How to Deal with Your Worst Moments, Especially When They Seem to Go On Forever

What makes a “worst moment”?  It boils down to pain.  Pain can be physical (sensation), emotional (loss, helplessness, despair), or psychological (fear).  Much more common than a “worst moment” is the dread of a worst moment.  I call this “futurizing.”

When pain is unbearable we pass out (literally black out, go unconscious) or check out (this ranges from not hearing people talking to us to having a psychotic break — losing touch with worldly reality).  This level of pain is rare, and this reaction is relatively rare.  When you relentlessly worry about and imagine upcoming pain, you’re futurizing.  You’re not living – you’re holding your breath, walking on eggshells, and dreading what the future will bring even though it is highly unlikely.

“The worst thing you’ll ever have to face in life is a thought, a sensation, a feeling, a sound, a smell, happening in THIS moment,” says spiritual teacher Jeff  Foster.

When you actually take a look at your pain, rather than avoid it or try to deaden it, pain breaks out into thoughts, sensations, feelings, sounds, smells, tastes, sights–anything the five senses have to offer.

Is your pain unbearable right now?  If it was, you couldn’t be reading this essay.

Moment by moment, pain, be it physical, emotional, or psychological, is not only bearable, but potentially the moment when your perception shifts and you realize what seemed to be “the worst” was actually the opening you had been waiting for.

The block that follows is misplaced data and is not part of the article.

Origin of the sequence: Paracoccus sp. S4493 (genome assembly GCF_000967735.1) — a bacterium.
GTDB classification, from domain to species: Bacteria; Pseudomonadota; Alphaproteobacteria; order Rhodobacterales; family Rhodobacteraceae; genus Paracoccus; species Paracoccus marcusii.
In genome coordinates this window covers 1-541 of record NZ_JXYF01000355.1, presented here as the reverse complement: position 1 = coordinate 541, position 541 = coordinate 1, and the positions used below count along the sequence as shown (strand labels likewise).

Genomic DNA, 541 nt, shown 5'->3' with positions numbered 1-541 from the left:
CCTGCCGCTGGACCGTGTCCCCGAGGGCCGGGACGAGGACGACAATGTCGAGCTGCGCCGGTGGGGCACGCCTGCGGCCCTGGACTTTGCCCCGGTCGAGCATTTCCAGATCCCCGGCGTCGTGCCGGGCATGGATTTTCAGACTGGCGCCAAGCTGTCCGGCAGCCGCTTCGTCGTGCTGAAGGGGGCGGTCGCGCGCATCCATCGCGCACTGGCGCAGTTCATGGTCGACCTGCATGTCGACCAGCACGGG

Peace comes when you realize that you’ve been making yourself god by taking your fears seriously.  Fears that the pain you have now will never stop, fears that you’ll never meet someone and have a family, fears that you’ll never get a good job (or you’ll lose the job you have), fears that you won’t be able to pay the bills, fears that you’ll never realize your potential, fears that your health will fail and you won’t be able to take care of yourself and those you love, fears that you’ll be at the mercy of unkind people, or people who are incompetent, fears that you can’t overcome your addictions.  Fears, fears, fears.  It’s best to get well-acquainted with your own, so that you can stop futurizing and choose to enter the present moment.

This moment, now, is where peace is.

There’s an opening, a holy instant, where time dissolves into timelessness, and the “you” you thought you were melts away.  Here lies freedom.  And this moment is available right now.  Feel it?  There’s no time like the present to recognize what you really are.  Turn your attention to Truth.  You don’t have to know how.  You don’t have to do anything.  Just stop playing god, and instead, “… spend a quiet moment opening your mind to His correction, and His love”* now.

You may also find The Challenge of Physical Pain and Disability a useful read.

*A Course in Miracles, Workbook for Students, Lesson 126

Copyright © 2013 Amy Torres.  All rights reserved worldwide.